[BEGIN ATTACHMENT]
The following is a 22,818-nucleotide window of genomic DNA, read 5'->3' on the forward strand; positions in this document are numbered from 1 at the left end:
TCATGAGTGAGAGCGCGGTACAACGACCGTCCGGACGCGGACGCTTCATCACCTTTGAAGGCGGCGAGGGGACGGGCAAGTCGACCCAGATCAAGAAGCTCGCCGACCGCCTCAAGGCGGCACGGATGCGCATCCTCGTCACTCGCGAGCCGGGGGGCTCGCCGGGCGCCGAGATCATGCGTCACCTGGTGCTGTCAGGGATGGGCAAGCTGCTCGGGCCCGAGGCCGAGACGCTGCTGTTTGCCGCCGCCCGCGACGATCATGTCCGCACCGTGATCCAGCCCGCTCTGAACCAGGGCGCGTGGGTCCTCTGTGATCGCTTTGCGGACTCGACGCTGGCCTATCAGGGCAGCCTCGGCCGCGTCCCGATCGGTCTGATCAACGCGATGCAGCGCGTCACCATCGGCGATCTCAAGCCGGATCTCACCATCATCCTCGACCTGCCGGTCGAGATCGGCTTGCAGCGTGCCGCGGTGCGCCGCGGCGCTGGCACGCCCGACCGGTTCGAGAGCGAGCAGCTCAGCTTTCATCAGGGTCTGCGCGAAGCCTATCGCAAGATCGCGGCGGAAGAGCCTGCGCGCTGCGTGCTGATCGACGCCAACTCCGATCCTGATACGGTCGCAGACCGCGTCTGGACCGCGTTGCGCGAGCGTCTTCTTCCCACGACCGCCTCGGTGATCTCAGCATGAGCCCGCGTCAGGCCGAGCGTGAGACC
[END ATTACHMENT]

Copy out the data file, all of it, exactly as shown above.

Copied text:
The following is a 22,818-nucleotide window of genomic DNA, read 5'->3' on the forward strand; positions in this document are numbered from 1 at the left end:
TCATGAGTGAGAGCGCGGTACAACGACCGTCCGGACGCGGACGCTTCATCACCTTTGAAGGCGGCGAGGGGACGGGCAAGTCGACCCAGATCAAGAAGCTCGCCGACCGCCTCAAGGCGGCACGGATGCGCATCCTCGTCACTCGCGAGCCGGGGGGCTCGCCGGGCGCCGAGATCATGCGTCACCTGGTGCTGTCAGGGATGGGCAAGCTGCTCGGGCCCGAGGCCGAGACGCTGCTGTTTGCCGCCGCCCGCGACGATCATGTCCGCACCGTGATCCAGCCCGCTCTGAACCAGGGCGCGTGGGTCCTCTGTGATCGCTTTGCGGACTCGACGCTGGCCTATCAGGGCAGCCTCGGCCGCGTCCCGATCGGTCTGATCAACGCGATGCAGCGCGTCACCATCGGCGATCTCAAGCCGGATCTCACCATCATCCTCGACCTGCCGGTCGAGATCGGCTTGCAGCGTGCCGCGGTGCGCCGCGGCGCTGGCACGCCCGACCGGTTCGAGAGCGAGCAGCTCAGCTTTCATCAGGGTCTGCGCGAAGCCTATCGCAAGATCGCGGCGGAAGAGCCTGCGCGCTGCGTGCTGATCGACGCCAACTCCGATCCTGATACGGTCGCAGACCGCGTCTGGACCGCGTTGCGCGAGCGTCTTCTTCCCACGACCGCCTCGGTGATCTCAGCATGAGCCCGCGTCAGGCCGAGCGTGAGACC